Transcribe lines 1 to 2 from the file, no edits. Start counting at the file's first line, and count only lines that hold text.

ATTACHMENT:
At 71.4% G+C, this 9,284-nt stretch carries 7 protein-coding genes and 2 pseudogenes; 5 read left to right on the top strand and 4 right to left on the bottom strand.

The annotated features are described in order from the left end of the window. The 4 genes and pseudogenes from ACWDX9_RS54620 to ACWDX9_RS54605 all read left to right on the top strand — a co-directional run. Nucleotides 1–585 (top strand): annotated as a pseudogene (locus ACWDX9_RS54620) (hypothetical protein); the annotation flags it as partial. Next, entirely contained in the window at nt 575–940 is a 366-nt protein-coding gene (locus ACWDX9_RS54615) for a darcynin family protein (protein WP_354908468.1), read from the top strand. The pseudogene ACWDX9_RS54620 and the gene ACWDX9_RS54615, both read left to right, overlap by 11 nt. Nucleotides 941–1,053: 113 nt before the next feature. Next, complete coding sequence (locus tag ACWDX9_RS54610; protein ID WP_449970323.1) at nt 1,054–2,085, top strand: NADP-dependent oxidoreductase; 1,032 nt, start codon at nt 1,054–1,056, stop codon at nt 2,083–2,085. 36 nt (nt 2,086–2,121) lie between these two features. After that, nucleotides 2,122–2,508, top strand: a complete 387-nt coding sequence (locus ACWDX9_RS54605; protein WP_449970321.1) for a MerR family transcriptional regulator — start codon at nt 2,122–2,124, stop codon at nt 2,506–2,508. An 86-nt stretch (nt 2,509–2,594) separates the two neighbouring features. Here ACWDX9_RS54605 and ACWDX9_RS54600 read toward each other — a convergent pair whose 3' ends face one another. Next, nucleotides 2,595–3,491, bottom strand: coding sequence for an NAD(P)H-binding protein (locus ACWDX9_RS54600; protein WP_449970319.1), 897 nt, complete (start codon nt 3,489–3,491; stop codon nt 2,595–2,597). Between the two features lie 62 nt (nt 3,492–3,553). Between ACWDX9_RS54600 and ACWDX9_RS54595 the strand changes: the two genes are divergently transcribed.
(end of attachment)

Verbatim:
At 71.4% G+C, this 9,284-nt stretch carries 7 protein-coding genes and 2 pseudogenes; 5 read left to right on the top strand and 4 right to left on the bottom strand.

The annotated features are described in order from the left end of the window. The 4 genes and pseudogenes from ACWDX9_RS54620 to ACWDX9_RS54605 all read left to right on the top strand — a co-directional run. Nucleotides 1–585 (top strand): annotated as a pseudogene (locus ACWDX9_RS54620) (hypothetical protein); the annotation flags it as partial. Next, entirely contained in the window at nt 575–940 is a 366-nt protein-coding gene (locus ACWDX9_RS54615) for a darcynin family protein (protein WP_354908468.1), read from the top strand. The pseudogene ACWDX9_RS54620 and the gene ACWDX9_RS54615, both read left to right, overlap by 11 nt. Nucleotides 941–1,053: 113 nt before the next feature. Next, complete coding sequence (locus tag ACWDX9_RS54610; protein ID WP_449970323.1) at nt 1,054–2,085, top strand: NADP-dependent oxidoreductase; 1,032 nt, start codon at nt 1,054–1,056, stop codon at nt 2,083–2,085. 36 nt (nt 2,086–2,121) lie between these two features. After that, nucleotides 2,122–2,508, top strand: a complete 387-nt coding sequence (locus ACWDX9_RS54605; protein WP_449970321.1) for a MerR family transcriptional regulator — start codon at nt 2,122–2,124, stop codon at nt 2,506–2,508. An 86-nt stretch (nt 2,509–2,594) separates the two neighbouring features. Here ACWDX9_RS54605 and ACWDX9_RS54600 read toward each other — a convergent pair whose 3' ends face one another. Next, nucleotides 2,595–3,491, bottom strand: coding sequence for an NAD(P)H-binding protein (locus ACWDX9_RS54600; protein WP_449970319.1), 897 nt, complete (start codon nt 3,489–3,491; stop codon nt 2,595–2,597). Between the two features lie 62 nt (nt 3,492–3,553). Between ACWDX9_RS54600 and ACWDX9_RS54595 the strand changes: the two genes are divergently transcribed.